I already explained several reasons why this case is different from lice.

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  63. ameteur said: @noam: I think the only question is whether or not artificial breathing and circulation under normal conditions counts as halachic breathing and circulation. I personally don't consider a person on a life support machine as halachically alive unless that person has the chance to later live without that machine.

    Barney Clark had his heart removed and had an artificial heart for 112 days. Was he dead for those 112 days? If he received a heart transplant at day 110, would that have made him alive? how do you classify a heart transplant, artificial or not? How about Christopher Reeves, who couldn't breath for many years, and had no possibility of doing so on his own. Was he dead for all that time he was on the ventillator? I am sorry to say that your position makes no logical sense.

    I have not had a chance to read the references you posted, but as a general rule it is very difficult to get a brain(central nervous system) neuron to attach and function with something implanted, and difficult to replace neurons that have been damaged. Your optimism about the future is, I think, misplaced. That being said, brain transplants are not a challenge to the concept of 'brain death.' The identity of the person goes with the brain, so, new brain, new person. As I mentioned, the issue of artificial intellegence and artificial body parts are a much more practical challenge for those who do NOT advocate brain based definitions of human life. And finally, let us take this thought idea without the brain transplant. If you have a person, and take out the brain, are they still alive? They are by circulation criteria.

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  64. Well, well, this thread certainly developed quickly. I will first say I haven't read everything that everybody said. I'm just going to address the original post.

    First of all on point one (and in general). You are not clear with your use of terminology. The concept of 'mind' as we use it is not present in the literature of Chazal as far as I know. When Chazal say 'The heart considers' it seems to be referring to conscious thought, self-aware thought. Is it an organ that produces thought? Is it the seat of self-awareness? These are certainly elements of mind as we use the term today. However, we tend to separate between cognition and self-awareness to a certain degree.

    Point three is complicated. Very complicated. The question is when does life cease. Although there is free will, and a living person when a healthy brain is present in the body there are plenty of cases like advanced Alzheimer's where free will is absent. In fact in severe dementia the person is effectively wiped from the body. One could contend that this person is now less alive than a healthy dog that also displays some vestiges of free will.

    I agree that for the sake of this discussion the topic of the soul is effectively irrelevant. There is no way to determine its presence or absence. The soul is a topic for faith, not science.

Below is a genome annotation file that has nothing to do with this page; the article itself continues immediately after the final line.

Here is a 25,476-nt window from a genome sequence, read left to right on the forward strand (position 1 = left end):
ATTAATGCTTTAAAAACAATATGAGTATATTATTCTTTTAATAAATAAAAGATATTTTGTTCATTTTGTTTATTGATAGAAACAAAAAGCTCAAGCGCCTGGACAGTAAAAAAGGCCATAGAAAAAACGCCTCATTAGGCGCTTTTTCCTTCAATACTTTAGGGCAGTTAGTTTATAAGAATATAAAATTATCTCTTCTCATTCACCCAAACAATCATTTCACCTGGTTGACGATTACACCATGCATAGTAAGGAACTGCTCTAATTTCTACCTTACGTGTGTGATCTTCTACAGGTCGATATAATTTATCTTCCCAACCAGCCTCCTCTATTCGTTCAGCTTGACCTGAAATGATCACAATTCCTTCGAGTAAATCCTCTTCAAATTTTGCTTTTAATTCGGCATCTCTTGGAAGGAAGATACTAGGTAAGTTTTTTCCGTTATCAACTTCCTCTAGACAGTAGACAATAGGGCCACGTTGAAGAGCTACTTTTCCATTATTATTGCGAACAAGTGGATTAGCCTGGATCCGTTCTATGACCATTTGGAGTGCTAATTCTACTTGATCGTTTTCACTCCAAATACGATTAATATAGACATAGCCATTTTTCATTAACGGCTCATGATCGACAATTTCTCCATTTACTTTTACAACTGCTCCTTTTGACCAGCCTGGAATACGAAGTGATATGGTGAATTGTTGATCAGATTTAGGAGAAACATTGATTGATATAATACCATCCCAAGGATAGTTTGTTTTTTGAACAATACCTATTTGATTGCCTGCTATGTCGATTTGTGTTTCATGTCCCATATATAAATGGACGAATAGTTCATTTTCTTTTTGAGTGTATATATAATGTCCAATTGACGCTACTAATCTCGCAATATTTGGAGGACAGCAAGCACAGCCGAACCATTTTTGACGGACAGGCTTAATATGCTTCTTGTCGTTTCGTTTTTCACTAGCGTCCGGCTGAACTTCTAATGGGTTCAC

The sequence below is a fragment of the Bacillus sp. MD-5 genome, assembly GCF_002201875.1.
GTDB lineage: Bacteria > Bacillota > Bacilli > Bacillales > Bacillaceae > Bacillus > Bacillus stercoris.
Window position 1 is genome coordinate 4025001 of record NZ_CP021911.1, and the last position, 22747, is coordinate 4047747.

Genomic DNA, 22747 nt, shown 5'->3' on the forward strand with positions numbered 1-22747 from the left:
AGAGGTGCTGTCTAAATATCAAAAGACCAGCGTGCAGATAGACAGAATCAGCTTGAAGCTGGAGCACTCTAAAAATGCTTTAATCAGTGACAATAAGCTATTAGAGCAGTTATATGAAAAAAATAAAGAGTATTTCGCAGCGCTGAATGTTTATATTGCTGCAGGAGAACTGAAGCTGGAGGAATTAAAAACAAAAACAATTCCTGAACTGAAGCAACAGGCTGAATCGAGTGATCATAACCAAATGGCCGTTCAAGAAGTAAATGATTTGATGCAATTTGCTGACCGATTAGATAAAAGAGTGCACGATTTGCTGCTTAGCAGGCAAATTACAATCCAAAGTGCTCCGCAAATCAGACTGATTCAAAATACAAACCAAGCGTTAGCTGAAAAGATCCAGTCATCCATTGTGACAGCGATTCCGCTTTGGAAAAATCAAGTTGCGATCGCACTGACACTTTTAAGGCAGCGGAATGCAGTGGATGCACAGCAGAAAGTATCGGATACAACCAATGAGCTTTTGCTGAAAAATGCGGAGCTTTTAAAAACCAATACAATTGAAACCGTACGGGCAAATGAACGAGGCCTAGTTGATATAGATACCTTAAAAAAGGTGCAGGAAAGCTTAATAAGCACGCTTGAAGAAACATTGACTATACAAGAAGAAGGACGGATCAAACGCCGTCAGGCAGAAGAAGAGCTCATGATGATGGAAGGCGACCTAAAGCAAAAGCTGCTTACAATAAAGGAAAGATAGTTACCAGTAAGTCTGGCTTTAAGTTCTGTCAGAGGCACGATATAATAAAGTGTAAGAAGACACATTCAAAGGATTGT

So when does death occur. There are two issues at hand. One is simply biological. Is there or isn't there metabolic function? This obviously has nothing to do with the real question. We are not asking whether biological function continues, we are asking if the person is still there. Death is when the person has irretrievably ceased to be. Now we have to define what is the person. This is difficult.

    First we must consider what is a person in the most minimal sense, in severe pathological situations. Obviously there needs to be awareness, consciousness. Advanced Alzheimer's is included in this even though the person we knew and loved is no longer with us. What about someone in a coma? i f there is a chance they may awake then they are still alive. Brain damage? Neuroscience has sufficiently advanced to be able to determine to some degree if there is activity in the brain in response to sound or light. If there is it is hard to say that the person is not present but unable to communicate with us. Finally in the case of brain stem death, there is no activity in the cortex i.e. no thought, the body will only function through machines. The person is absent and the body is just a metabolizing collection of tissue. Time to pass on the parts to a living person who can use them.

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  65. "The only reason you are saying that is that you don't want Chazal to be wrong. Nobody every learned Chazal that way before modern medicine. The Rishonim were clear. Why don't you read my kidney essay"

    I read it, and disagreed with it.
    I could care less if Chazal were wrong or not. However it hurts my artistic eyes to see someone try to suggest that there was no conscious decisions being made in how that agadatah was formulated, and even worse, to suggest that it was actively formulated in such a way as to be unorganized and wildly incomplete.

    But let me just be clear on what I think -could- be read literally and what obviously is not. Though I read all of it non-literally so that each phrase builds upon and augments the previous one.